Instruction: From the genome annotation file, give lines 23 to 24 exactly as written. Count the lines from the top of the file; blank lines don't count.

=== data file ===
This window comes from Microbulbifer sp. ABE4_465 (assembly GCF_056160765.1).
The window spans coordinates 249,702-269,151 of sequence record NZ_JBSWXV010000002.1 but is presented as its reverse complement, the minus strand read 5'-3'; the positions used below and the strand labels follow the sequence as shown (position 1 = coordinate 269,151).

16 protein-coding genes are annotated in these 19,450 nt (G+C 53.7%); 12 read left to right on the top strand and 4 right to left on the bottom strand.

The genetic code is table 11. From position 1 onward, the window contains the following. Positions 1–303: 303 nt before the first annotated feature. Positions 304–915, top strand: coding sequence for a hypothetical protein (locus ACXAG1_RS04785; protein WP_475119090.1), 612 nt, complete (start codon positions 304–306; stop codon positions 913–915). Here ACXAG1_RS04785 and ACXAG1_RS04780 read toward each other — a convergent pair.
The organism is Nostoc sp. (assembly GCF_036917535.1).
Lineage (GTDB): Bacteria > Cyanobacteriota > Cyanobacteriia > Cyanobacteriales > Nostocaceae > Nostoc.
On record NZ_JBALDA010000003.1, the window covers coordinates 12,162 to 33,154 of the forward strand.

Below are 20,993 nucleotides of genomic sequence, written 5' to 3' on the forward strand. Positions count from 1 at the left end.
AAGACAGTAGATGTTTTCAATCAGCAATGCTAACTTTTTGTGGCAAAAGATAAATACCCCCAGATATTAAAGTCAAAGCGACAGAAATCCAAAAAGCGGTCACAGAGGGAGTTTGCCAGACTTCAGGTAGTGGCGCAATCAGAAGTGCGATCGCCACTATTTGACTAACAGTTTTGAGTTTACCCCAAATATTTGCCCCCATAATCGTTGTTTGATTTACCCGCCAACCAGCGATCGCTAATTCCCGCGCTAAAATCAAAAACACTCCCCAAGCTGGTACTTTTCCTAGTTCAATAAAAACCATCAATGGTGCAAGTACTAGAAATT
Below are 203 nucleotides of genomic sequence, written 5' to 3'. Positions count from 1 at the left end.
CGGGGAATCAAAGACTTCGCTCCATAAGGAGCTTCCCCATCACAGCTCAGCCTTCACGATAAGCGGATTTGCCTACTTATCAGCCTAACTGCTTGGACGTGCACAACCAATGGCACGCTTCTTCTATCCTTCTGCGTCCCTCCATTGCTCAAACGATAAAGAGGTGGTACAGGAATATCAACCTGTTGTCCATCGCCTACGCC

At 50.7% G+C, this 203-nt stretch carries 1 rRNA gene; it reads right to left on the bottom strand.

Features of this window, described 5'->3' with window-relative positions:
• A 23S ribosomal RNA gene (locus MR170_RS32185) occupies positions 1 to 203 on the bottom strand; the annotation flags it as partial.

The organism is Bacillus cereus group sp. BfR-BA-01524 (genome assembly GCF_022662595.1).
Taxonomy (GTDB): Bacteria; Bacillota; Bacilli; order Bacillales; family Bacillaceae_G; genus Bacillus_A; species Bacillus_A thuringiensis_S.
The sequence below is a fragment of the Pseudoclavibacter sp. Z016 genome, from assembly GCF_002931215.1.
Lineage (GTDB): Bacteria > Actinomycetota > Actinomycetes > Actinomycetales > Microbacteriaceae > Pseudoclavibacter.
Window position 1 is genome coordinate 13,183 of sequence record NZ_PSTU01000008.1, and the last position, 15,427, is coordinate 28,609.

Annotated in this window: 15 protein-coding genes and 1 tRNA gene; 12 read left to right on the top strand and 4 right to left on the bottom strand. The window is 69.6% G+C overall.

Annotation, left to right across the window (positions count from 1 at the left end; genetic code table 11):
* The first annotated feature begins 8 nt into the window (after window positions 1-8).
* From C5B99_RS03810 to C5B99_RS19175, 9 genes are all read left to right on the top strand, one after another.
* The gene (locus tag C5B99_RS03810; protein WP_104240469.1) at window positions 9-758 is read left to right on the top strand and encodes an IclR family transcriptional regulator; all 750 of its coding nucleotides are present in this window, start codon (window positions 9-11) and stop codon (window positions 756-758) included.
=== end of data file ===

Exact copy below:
* From C5B99_RS03810 to C5B99_RS19175, 9 genes are all read left to right on the top strand, one after another.
* The gene (locus tag C5B99_RS03810; protein WP_104240469.1) at window positions 9-758 is read left to right on the top strand and encodes an IclR family transcriptional regulator; all 750 of its coding nucleotides are present in this window, start codon (window positions 9-11) and stop codon (window positions 756-758) included.